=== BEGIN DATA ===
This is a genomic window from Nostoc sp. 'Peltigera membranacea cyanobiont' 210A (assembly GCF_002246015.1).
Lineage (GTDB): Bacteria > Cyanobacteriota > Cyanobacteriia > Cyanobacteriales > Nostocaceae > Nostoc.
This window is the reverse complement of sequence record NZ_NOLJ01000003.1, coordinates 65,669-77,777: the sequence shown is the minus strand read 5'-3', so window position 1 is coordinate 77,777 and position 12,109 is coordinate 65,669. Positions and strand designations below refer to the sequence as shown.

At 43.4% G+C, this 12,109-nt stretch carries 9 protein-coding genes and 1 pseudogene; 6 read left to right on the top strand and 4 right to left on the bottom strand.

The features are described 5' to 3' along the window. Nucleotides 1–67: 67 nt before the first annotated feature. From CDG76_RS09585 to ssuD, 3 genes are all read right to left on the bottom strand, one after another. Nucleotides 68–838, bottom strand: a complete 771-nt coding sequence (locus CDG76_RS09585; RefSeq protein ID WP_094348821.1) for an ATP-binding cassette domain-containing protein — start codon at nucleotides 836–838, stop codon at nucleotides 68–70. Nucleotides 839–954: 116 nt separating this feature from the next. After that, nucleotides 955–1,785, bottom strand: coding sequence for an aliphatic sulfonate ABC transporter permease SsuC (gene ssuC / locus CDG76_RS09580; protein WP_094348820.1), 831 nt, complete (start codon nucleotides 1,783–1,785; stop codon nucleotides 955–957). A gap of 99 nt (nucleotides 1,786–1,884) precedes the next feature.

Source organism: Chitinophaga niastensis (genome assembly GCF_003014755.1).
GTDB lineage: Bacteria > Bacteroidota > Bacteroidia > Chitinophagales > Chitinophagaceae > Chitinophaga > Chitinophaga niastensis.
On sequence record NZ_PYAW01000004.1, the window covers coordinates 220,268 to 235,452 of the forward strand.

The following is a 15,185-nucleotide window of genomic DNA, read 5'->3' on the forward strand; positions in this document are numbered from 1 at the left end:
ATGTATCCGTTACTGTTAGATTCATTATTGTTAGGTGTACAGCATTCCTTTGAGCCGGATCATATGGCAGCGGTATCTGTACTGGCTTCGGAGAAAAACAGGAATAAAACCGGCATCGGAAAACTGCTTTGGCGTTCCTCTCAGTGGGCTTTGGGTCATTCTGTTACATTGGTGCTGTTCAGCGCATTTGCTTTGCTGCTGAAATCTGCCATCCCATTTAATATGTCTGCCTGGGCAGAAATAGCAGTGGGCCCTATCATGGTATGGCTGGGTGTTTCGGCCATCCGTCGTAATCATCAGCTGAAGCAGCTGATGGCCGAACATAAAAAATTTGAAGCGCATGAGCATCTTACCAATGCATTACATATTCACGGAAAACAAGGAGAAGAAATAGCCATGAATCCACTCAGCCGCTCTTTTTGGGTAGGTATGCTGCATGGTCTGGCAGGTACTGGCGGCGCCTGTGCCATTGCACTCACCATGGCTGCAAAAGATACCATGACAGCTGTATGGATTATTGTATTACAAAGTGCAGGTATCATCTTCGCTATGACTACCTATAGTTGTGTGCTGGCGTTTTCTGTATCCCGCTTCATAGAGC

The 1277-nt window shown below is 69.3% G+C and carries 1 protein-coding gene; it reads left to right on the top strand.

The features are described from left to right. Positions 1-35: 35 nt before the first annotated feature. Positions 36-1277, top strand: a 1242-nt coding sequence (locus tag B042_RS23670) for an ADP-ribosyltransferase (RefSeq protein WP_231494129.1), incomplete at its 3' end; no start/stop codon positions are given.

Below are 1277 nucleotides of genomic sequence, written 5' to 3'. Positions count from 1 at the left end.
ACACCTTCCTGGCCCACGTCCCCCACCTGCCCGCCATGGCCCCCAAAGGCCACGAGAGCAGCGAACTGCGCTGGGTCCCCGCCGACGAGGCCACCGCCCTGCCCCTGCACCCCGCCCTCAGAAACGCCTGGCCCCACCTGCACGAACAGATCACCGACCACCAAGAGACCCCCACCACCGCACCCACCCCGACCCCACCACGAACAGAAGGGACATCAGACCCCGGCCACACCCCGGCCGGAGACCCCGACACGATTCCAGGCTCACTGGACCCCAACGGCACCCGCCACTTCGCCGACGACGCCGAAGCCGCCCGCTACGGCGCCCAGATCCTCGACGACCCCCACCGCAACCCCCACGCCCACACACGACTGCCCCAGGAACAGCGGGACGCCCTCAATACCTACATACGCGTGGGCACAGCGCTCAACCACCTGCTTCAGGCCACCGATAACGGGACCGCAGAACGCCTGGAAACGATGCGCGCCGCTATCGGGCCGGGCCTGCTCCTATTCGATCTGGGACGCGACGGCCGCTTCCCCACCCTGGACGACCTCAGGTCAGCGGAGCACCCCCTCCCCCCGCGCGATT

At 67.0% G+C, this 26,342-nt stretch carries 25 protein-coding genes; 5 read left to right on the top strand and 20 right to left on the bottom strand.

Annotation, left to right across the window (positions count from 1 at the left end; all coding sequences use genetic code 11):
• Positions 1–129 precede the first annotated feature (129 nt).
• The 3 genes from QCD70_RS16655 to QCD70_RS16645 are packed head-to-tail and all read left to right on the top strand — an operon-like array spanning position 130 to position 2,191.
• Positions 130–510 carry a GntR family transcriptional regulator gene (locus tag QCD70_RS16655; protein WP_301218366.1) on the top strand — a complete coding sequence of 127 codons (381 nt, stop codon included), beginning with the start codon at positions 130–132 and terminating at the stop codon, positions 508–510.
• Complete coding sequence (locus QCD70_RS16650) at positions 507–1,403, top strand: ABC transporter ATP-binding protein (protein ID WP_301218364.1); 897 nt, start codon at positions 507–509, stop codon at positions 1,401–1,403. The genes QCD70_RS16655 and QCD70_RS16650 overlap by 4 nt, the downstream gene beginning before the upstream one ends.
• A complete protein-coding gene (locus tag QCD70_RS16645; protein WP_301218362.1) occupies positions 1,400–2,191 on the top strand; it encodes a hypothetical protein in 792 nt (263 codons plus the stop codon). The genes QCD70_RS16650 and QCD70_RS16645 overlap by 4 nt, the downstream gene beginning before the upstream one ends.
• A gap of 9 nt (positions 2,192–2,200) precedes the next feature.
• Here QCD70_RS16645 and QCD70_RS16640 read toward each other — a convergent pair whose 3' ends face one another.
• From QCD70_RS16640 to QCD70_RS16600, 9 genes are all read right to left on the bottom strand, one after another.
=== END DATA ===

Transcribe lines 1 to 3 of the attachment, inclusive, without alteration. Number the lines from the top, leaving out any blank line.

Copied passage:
This is a genomic window from Nostoc sp. 'Peltigera membranacea cyanobiont' 210A (assembly GCF_002246015.1).
Lineage (GTDB): Bacteria > Cyanobacteriota > Cyanobacteriia > Cyanobacteriales > Nostocaceae > Nostoc.
This window is the reverse complement of sequence record NZ_NOLJ01000003.1, coordinates 65,669-77,777: the sequence shown is the minus strand read 5'-3', so window position 1 is coordinate 77,777 and position 12,109 is coordinate 65,669. Positions and strand designations below refer to the sequence as shown.